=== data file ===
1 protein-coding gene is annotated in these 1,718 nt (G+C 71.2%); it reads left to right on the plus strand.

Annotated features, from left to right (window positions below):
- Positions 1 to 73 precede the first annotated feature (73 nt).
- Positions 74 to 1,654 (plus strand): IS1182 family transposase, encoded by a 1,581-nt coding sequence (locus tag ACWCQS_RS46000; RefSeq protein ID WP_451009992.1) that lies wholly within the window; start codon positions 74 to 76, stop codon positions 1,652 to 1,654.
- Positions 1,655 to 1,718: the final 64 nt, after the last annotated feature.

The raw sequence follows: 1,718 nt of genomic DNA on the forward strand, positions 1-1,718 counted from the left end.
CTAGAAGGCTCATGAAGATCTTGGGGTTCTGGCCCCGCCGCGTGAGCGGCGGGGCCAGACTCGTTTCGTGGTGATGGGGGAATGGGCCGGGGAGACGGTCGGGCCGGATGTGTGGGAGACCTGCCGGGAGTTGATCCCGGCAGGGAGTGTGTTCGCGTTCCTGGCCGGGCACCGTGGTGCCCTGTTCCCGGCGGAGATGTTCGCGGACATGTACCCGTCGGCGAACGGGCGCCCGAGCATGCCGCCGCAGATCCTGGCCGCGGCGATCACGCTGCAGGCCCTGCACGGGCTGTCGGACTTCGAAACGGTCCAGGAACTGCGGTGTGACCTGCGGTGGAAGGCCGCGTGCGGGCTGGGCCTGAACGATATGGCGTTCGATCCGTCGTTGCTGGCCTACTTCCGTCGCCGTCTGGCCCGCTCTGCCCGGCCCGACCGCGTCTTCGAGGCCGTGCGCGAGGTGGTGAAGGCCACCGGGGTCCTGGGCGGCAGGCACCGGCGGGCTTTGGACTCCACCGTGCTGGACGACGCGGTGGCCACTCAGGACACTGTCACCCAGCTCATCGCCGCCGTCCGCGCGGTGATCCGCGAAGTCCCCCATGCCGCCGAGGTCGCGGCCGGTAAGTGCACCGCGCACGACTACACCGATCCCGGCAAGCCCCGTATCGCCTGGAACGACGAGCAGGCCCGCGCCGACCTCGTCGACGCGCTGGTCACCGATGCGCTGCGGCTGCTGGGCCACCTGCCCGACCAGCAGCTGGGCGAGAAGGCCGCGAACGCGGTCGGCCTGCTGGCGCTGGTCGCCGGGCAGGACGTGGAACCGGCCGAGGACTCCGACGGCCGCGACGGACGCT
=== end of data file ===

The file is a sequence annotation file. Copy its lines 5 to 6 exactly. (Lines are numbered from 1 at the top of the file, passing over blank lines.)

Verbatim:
- Positions 1,655 to 1,718: the final 64 nt, after the last annotated feature.

The raw sequence follows: 1,718 nt of genomic DNA on the forward strand, positions 1-1,718 counted from the left end.